I’ve had this one on the to-be-read pile long enough, and decided to give it a go this week. I wasn’t disappointed. From Mike Mignola – creator of Hellboy – and Christopher Golden – prolific novelist – comes Joe Golem, Occult Detective.
In 1865’s lower Manhattan, forty years after the earthquakes flooded the city and left half of it under water, children are disappearing along the canals. No one seems interested in finding out what’s going on in the drowning city until private detective Simon Church reads about the disappearances in the newspaper. He suggests that his protégé – or perhaps Joe’s his partner? – look into it. Joe doesn’t like being told what to do. He either takes a case or he doesn’t, but he likes to make that decision himself and not be ordered around.
Joe hasn’t been in a good mood recently, due mostly to a lack of sleep. Nightmares plague his mind whenever he closes his eyes. Odd dreams of an ancient place where witches terrorize a small village, and a powerful golem has been created to defend the people from evil. Those dreams drain him, but Church has a special herbal tea that helps a little. Just a little.
Whatever he says about making his own decisions, Joe still takes the case. His investigation leads him deep into the drowning city, to an orphanage where many children have gone missing. But in order to find those children, he’ll have to go even deeper, down past the surface and into the murky water below…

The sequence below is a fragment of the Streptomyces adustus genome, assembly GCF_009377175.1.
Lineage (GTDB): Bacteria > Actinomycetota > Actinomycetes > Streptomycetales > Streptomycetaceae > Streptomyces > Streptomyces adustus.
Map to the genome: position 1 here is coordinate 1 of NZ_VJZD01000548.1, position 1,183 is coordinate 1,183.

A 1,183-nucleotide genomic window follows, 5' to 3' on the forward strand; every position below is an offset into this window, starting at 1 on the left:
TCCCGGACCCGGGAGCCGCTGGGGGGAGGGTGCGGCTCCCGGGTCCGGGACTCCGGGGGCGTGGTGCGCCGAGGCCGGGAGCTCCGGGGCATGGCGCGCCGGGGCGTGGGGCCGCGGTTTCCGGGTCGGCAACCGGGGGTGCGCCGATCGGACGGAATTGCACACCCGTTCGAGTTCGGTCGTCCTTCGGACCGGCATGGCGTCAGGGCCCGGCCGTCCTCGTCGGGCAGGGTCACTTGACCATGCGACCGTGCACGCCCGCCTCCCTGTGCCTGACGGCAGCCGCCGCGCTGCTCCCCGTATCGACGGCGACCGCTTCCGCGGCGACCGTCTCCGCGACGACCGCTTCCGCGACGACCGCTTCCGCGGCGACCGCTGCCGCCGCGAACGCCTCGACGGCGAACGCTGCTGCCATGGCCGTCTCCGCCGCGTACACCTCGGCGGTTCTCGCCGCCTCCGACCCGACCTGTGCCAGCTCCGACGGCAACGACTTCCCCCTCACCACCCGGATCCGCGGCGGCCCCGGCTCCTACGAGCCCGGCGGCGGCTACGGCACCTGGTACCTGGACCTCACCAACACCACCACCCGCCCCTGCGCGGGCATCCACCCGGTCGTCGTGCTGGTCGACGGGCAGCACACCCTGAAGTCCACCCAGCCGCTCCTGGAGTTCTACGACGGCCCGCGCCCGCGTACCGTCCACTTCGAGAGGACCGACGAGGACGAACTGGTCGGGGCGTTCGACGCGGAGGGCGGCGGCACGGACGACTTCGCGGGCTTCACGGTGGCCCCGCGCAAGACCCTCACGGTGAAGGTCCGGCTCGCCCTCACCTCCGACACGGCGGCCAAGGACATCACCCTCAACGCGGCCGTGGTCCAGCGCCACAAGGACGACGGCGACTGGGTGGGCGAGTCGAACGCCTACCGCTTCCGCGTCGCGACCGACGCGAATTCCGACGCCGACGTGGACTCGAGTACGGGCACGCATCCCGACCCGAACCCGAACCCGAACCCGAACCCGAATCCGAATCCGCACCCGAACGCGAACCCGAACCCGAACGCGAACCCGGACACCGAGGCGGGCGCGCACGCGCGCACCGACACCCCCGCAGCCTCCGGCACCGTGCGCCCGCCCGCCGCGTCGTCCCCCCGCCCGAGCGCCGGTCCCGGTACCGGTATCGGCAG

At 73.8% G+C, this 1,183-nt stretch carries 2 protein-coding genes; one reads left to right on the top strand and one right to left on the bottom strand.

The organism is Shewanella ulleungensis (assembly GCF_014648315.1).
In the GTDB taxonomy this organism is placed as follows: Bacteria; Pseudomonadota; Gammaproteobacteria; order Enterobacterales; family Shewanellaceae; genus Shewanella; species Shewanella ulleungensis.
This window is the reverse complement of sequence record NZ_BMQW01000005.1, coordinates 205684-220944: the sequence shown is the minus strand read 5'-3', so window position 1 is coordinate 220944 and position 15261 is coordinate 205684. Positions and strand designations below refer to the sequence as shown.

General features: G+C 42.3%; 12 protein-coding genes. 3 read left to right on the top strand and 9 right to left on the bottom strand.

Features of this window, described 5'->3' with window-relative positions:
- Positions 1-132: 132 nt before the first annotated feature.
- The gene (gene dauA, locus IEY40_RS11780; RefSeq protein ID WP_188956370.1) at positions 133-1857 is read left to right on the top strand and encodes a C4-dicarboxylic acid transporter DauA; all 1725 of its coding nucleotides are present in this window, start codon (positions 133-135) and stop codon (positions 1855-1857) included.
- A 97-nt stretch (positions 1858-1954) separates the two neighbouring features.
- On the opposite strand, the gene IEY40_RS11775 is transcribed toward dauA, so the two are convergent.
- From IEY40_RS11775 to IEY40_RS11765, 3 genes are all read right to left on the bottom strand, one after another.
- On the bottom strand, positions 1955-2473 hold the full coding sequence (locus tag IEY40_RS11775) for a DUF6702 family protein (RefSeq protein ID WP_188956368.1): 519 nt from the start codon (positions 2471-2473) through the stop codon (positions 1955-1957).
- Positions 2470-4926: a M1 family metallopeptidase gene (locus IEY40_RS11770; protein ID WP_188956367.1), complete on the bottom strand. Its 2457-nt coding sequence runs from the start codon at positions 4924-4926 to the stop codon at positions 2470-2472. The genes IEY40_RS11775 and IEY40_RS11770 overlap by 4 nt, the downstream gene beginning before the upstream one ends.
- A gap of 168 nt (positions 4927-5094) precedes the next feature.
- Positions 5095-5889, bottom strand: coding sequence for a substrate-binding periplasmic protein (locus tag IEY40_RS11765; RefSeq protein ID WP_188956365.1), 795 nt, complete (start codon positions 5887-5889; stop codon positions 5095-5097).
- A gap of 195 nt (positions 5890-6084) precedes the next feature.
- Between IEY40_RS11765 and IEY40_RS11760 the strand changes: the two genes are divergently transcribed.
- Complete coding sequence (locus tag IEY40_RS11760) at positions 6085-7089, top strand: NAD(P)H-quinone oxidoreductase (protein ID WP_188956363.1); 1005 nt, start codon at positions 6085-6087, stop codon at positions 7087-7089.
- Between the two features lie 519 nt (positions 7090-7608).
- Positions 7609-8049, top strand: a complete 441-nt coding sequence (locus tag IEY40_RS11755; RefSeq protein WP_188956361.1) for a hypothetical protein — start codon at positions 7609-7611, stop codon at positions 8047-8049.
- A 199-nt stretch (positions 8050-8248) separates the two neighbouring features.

Mignola has a fantastic ability to spin a suspenseful yarn. Paired here with Christopher Golden, they’ve created something truly fantastic in Joe Golem. The art by Patric Reynolds really helps convey the creep factor.
I like the conflict in the character. He wants to be independent of his mentor, Church; he says it multiple times, stressing he is not a sidekick, and yet does everything the man asks of him without hesitation. Once on task, he has a singular purpose and follows it through no matter what. He and Church talk about the supernatural threats they’ve faced, hinting at both backstory and things to come. Church is an interesting character in his own right, and we get little hints as to who he might truly be as well. A third character introduced is Lori Noonan, who works with – and possibly cares for – the orphan children being preyed upon. She and Joe hit it off, and she comes back in the second part of the book only to clash with Church, who makes it very clear how much he doesn’t like Joe being involved with her. That dynamic is an interesting one, and I hope it grows in subsequent volumes and we get to see more of Lori as she awakens to the supernatural world Joe walks in.
We get only the barest hint of worldbuilding in the first of the two stories in this book – The Rat Catcher. But it’s enough to set the stage and guide us in slowly, and they build up it – and Joe’s dreams / the past – in the second story, The Sunken Dead.
I grabbed the hardcover edition of Joe Golem, Occult Detective, and it includes both of the stories mentioned above, plus a sketchbook with detailed notes about the character designs. This is definitely a pulp thriller supernatural horror type story, and will satisfy those areas if you’re looking for such a book right now.
Patrick Hester is an author, blogger and two-time Hugo Award Winner. He lives in Colorado, writes science fiction and fantasy, and can usually be found hanging out on his Twitter feed - @atfmb. His novel, SAMANTHA KANE: INTO THE FIRE is available at all major retailers. His short fiction can be found in the anthologies Space Battles: Full-Throttle Space Tales #6 andAn Uncommon Collection, as well as the eBooks Conversations with my Cat, Witchcraft & Satyrs, Consumption, Cahill's Homecoming and Cahill's Unfinished Business. His Functional Nerds and SF Signal weekly podcasts have both been nominated for multiple Parsec and Hugo Awards.